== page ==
Question 18

Critically evaluate the role of corticosteroids in patients with severe community-acquired pneumonia
NOT caused by SARS-CoV-2 infection under the following headings:

a) Rationale.    (2 marks)
b) Potential risks.    (3 marks)
c) Evidence supporting or refuting corticosteroid use in community-acquired pneumonia.     (5 marks)
 

[Click here to toggle visibility of the answers]

College Answer

Syllabus topic/section: 2.1.5 Respiratory Intensive Care – L1.

Aim: To explore the evidence and use of corticosteroids in respiratory infections.

Discussion: Community Acquired Pneumonia (CAP) is one of the leading causes of death in Australia and most developed countries. Candidates who scored well answered specifically about the rationale and evidence for steroids in non-COVID CAP. Depth into the effects of steroid anti-inflammatory, immune modulating properties or link to how this could improve outcomes in respiratory function or other outcomes were rewarded. Candidates who explained their understanding of results of trials or meta-analysis (Blum et al, Torres et al, Meduri et al, CAPE-COD, Cochrane review) and explained reason for use in severe CAP vs non-severe CAP scored more marks. Candidates are advised to take a moment to read the question carefully and respond accurately (e.g. the question was very specific, but answers mostly related to the general use of steroids in critical illness). Specific mention of trial names or mentioning all the trials is not required to pass, however the candidate was rewarded if this information was given. Candidates about to sit their fellowship exam should have a fair understanding of the literature to justify their clinical practice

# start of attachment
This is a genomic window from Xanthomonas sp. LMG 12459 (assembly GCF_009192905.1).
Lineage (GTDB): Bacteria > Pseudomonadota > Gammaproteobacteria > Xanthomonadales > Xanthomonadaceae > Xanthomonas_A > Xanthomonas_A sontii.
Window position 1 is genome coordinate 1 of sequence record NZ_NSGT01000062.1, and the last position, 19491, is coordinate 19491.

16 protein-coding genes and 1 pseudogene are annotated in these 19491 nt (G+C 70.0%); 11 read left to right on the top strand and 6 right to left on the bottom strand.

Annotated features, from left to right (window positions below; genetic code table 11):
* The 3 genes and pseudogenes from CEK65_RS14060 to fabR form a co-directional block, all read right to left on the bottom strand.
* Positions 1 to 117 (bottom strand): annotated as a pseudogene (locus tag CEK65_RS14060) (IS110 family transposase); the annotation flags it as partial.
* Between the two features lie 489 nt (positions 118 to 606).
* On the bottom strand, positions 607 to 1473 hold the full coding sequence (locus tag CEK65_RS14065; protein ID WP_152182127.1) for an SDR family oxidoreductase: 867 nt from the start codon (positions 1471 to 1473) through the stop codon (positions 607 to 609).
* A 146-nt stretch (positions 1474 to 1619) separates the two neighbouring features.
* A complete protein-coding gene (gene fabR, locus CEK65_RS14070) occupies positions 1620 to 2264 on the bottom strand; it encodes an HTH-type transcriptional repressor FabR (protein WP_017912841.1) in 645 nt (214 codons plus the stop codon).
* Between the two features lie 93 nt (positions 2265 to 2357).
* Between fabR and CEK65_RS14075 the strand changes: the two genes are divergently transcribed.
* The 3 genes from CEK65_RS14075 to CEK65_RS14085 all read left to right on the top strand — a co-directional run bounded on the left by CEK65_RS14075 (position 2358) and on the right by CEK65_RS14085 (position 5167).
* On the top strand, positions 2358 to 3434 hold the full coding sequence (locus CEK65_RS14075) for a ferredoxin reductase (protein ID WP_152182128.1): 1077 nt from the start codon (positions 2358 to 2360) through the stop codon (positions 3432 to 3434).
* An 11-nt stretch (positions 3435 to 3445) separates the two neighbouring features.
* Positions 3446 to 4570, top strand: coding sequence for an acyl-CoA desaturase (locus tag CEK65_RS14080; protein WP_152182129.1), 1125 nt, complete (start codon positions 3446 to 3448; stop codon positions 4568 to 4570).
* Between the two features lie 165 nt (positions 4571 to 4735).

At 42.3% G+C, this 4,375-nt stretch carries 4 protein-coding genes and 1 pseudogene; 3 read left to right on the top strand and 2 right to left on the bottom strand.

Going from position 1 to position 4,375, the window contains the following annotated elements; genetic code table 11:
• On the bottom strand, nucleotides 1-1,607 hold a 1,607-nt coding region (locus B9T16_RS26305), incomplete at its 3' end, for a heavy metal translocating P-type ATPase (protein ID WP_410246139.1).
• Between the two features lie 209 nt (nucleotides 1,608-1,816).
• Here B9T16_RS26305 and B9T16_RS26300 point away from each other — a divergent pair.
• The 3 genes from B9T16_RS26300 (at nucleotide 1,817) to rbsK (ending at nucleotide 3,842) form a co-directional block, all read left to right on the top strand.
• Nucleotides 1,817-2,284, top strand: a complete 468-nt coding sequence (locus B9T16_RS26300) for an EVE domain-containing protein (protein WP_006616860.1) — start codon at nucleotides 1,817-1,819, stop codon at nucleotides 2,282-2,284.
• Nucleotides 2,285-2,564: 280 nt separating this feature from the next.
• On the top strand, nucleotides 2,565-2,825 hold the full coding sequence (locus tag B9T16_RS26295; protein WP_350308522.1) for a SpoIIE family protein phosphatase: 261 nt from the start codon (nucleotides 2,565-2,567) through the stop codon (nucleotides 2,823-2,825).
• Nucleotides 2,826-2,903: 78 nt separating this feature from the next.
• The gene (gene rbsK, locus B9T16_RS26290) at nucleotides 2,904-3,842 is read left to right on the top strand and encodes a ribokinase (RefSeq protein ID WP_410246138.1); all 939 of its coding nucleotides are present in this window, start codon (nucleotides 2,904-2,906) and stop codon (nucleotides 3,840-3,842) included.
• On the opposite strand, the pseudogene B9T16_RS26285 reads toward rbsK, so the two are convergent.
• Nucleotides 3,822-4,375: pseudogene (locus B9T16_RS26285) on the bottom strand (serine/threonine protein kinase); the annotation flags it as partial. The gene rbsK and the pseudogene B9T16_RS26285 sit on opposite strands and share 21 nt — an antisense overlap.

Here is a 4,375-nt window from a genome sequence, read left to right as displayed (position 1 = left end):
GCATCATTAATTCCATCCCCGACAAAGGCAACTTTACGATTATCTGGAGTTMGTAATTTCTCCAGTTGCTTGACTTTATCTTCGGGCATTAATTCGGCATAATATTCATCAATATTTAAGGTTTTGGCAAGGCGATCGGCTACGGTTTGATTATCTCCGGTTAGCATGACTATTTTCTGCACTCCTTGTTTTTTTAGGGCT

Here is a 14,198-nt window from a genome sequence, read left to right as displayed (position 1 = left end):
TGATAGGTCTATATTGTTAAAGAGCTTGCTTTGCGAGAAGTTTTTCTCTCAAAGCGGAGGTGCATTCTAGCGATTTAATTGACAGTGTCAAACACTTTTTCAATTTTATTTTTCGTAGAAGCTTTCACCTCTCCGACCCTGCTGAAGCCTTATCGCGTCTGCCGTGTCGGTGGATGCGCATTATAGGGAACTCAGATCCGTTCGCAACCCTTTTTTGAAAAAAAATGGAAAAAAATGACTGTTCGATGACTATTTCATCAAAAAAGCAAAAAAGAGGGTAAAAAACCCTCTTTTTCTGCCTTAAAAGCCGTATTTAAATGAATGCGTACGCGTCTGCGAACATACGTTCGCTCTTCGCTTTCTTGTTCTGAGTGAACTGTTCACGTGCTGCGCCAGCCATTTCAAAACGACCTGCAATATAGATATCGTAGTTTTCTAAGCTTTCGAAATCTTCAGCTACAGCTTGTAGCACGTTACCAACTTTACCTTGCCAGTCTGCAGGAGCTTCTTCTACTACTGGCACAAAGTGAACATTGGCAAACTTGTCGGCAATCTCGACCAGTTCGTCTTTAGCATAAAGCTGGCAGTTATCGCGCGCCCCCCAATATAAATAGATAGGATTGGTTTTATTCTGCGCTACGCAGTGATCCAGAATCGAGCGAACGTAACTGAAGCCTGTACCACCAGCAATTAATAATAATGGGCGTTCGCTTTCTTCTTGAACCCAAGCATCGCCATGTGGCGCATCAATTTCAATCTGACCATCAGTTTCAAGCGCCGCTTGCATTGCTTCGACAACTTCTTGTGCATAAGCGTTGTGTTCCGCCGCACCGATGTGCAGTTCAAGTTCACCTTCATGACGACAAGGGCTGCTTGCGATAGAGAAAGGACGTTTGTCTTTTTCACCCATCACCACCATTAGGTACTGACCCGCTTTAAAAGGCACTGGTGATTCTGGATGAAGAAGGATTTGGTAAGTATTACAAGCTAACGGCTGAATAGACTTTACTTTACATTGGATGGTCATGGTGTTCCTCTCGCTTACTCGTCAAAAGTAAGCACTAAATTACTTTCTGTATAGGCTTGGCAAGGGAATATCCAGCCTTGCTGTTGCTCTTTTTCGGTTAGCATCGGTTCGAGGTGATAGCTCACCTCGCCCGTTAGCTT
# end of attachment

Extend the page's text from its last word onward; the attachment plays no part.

Marking rubric

Rationale

2 marks

Does not iterate rationale.

OR

Very limited detail, key elements missing.

<1 mark

Limited detail.

Main elements present but unstructured.

1 mark

Broad detail for rationale included.

May still have some unstructured elements.

1.5 marks

Detailed and complete explanation of rationale.

Structured.

1.5 -2 marks

Potential risks

3 marks

Nil or fewer than 2 potential risks.

<1 mark

Reasonable list outlines major risks

e.g. hyperglycaemia, GIT bleeding

1 mark

Comprehensive list.

1-1.5 marks

Complete list. Ranging across all systems

1.5-3 marks

Evidence

5 marks

Poor details mentioned, with some interpretation and major positive and negative findings. May comment on limitations.

OR

trials mentioned but very limited or inaccurate interpretation and detail.

<1.5 marks

Accurate interpretation and accurate major positive and negative findings. Some findings or details missing, or minor inaccuracies.

Does not have to mention trials explicitly to pass.

May comment on limitations.

1.5-2.5 marks

Accurate interpretation and major positive and negative findings accurately described.

Includes some comment on limitations.

2.5-3.5 marks

Trials mentioned explicitly. E.g. Cape COD, Meduri

Accurate interpretation and significant positive and negative findings.

Limitations clearly and accurately described.

Indications clearly and accurately described with clinical application.

3.5-5 marks

Discussion

This has appeared before, as Question 5 from the first paper of 2016, and the candidates with knowledge of deep CICM lore would have been able to identify the level of depth expected. 

Rationale:

  • Much of the organ system effects of pneumonia may be related to the inflammatory reaction
  • Anti-inflammatory drugs like steroids may reduce the release of cytokines, thereby dampening the SIRS response
  • Modulation of the pro-inflammatory response should lead to a more rapid resolution of clinical features